Lot 21
  • 21

Henri Edmond Cross

500,000 - 700,000 GBP
bidding is closed


  • Henri Edmond Cross
  • Les Pins
  • signed Henri Edmond Cross (lower right)
  • oil on canvas
  • 60 by 81cm.
  • 23 5/8 by 31 7/8 in.


M. Cloots

Galerie Berhneim-Jeune, Paris

Comte & Comtesse Henri Keller (acquired before 1936)

Private Collection, France (by descent from the above. Sold: Christie's, London, 21st June 2011, lot 62)

Purchased at the above sale by the present owner


(possibly) Paris, Galeries Durand-Ruel, Exposition du 10 au 31 mars 1899, 1899, no. 94 (titled Pins au soleil couchant)

(probably) Paris, Galerie Druet, Henri Edmond Cross, 1905, no. 7

Paris, Galerie Bernheim-Jeune, Henri Edmond Cross, 1937, no. 23 (titled Paysage de Provence)


Isabelle Compin, Henri Edmond Cross, Paris, 1964, no. 66, illustrated p. 157

Catalogue Note

Cross moved to the Mediterranean coast in 1891 in the hope that the warmer climate would prove to be a healthier alternative to Paris and the following year he was joined by Signac. Both artists were immediately captivated by the intensity of light and colour that they found in the south of France. These qualities were particularly suited to the scientific approach to colour favoured by the Neo-Impressionists, and the physical qualities of this southern landscape also provided inspiration. The present work depicts a stand of pines at sunset, juxtaposing fierce orange and yellow tones with deep purples and greens in a mesmerising blend of light and shade.  

Whilst earlier works show a strict adherence to the principles of Neo-Impressionism, by the mid-1890s Cross had effected a subtle change of emphasis in his approach. As Carrie Haslet explains: ‘Cross, from about 1895 to 1903, painted scenes that were ever more idyllic, imaginative and optimistic… The mid-1890s brought changes in Cross’s choice of subject, light and colour, and technique. As Cross’ biographer Isabelle Compin has noted, Cross, now believing that the effects of light could not be rendered with accuracy in painting, chose instead to suggest light’s intensity and to emphasize its ability to harmonize or unify differing compositional elements’ (C. Haslet, Neo-Impressionism: Artists on the Edge (exhibition catalogue), Portland Museum of Art, Portland, 2002, p. 28).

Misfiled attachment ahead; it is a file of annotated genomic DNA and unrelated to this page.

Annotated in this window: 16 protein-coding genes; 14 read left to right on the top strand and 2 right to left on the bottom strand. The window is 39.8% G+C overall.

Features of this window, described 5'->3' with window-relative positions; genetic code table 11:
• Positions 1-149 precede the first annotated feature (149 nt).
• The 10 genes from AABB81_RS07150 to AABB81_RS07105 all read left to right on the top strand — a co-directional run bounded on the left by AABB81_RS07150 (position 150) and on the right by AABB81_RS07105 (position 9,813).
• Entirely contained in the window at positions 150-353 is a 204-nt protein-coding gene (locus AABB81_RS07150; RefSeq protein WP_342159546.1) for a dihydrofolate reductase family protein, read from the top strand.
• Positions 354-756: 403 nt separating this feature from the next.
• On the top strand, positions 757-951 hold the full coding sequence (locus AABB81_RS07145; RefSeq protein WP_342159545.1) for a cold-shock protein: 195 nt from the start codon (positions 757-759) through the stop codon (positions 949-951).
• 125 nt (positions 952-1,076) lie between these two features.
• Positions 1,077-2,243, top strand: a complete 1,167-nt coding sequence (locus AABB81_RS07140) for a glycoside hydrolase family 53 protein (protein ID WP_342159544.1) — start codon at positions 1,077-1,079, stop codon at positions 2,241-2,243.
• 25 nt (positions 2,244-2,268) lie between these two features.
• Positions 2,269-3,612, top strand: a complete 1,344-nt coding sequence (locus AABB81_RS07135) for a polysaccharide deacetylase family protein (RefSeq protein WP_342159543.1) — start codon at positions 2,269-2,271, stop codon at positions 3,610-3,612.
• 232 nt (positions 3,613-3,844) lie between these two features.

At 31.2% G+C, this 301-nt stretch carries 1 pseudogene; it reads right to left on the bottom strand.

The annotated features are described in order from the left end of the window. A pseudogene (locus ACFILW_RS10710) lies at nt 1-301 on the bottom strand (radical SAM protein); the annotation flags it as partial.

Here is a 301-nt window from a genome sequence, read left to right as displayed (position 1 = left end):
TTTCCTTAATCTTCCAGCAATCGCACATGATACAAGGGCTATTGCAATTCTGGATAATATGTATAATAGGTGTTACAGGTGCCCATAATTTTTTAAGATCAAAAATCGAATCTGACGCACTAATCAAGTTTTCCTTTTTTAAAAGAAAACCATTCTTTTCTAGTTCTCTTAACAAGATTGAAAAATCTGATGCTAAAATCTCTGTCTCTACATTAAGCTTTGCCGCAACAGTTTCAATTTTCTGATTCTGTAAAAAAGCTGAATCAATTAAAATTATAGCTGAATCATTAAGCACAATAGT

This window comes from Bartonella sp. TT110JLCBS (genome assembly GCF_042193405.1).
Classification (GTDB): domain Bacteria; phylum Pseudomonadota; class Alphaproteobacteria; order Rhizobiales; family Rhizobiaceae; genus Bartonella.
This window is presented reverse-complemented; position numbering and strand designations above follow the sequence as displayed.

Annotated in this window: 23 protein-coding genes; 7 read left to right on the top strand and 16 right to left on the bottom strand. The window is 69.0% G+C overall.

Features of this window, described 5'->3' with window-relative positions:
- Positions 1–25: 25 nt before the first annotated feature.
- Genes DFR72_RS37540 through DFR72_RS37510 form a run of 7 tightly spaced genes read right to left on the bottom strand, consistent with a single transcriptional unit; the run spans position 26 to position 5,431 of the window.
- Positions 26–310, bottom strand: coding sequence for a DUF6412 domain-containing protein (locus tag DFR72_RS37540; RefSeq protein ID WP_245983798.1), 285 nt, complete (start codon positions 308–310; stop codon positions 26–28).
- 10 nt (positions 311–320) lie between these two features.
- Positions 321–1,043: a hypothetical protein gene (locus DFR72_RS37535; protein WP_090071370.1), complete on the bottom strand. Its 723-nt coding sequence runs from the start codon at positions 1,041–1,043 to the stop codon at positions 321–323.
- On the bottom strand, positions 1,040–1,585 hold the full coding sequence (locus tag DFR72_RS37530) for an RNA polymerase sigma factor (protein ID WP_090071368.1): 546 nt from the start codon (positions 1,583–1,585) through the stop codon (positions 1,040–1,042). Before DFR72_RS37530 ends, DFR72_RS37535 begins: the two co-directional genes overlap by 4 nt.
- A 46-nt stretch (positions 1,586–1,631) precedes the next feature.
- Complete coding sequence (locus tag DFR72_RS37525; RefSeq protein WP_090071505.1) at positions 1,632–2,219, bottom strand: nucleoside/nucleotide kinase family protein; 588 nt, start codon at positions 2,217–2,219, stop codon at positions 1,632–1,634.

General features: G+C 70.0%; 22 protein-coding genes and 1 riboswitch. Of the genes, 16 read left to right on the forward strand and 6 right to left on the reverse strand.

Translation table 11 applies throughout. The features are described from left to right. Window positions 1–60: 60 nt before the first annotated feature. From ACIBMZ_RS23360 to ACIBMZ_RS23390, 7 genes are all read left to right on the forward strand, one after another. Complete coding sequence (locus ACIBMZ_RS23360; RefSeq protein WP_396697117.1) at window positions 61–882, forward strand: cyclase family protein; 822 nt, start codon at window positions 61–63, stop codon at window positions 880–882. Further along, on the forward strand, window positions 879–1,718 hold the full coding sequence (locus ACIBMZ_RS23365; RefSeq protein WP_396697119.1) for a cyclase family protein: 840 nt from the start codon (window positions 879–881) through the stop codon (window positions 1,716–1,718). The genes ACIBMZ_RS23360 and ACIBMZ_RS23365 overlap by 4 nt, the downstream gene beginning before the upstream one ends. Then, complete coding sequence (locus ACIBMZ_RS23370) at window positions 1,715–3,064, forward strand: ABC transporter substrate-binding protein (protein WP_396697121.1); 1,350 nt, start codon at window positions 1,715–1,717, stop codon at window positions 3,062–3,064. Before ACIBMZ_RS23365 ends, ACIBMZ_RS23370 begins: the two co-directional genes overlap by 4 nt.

This change is evident in the present work in which Cross makes full use of the more expressive capacity afforded by his use of looser, more lively brushstrokes. In the summer of 1897 Cross wrote to fellow-artist Maximilian Luce; ‘As far as the yellow landscape, it shows pines at sunset. It is blond. All the cadmiums are out. I would like to scatter golds in profusion. In the foreground a narrow shadow containing lots of local colour. A little blue given by the sea on the horizon. The motif is insignificant’ (quoted in I. Compin, op. cit., p. 157, translated from French). Compin suggests this remark can be related to the present work but it reveals a wider truth about the artist’s rigorous approach to painting; for Cross, the subject was merely an instrument that allowed him to capture the colour and light of the Mediterranean in all its brilliant intensity.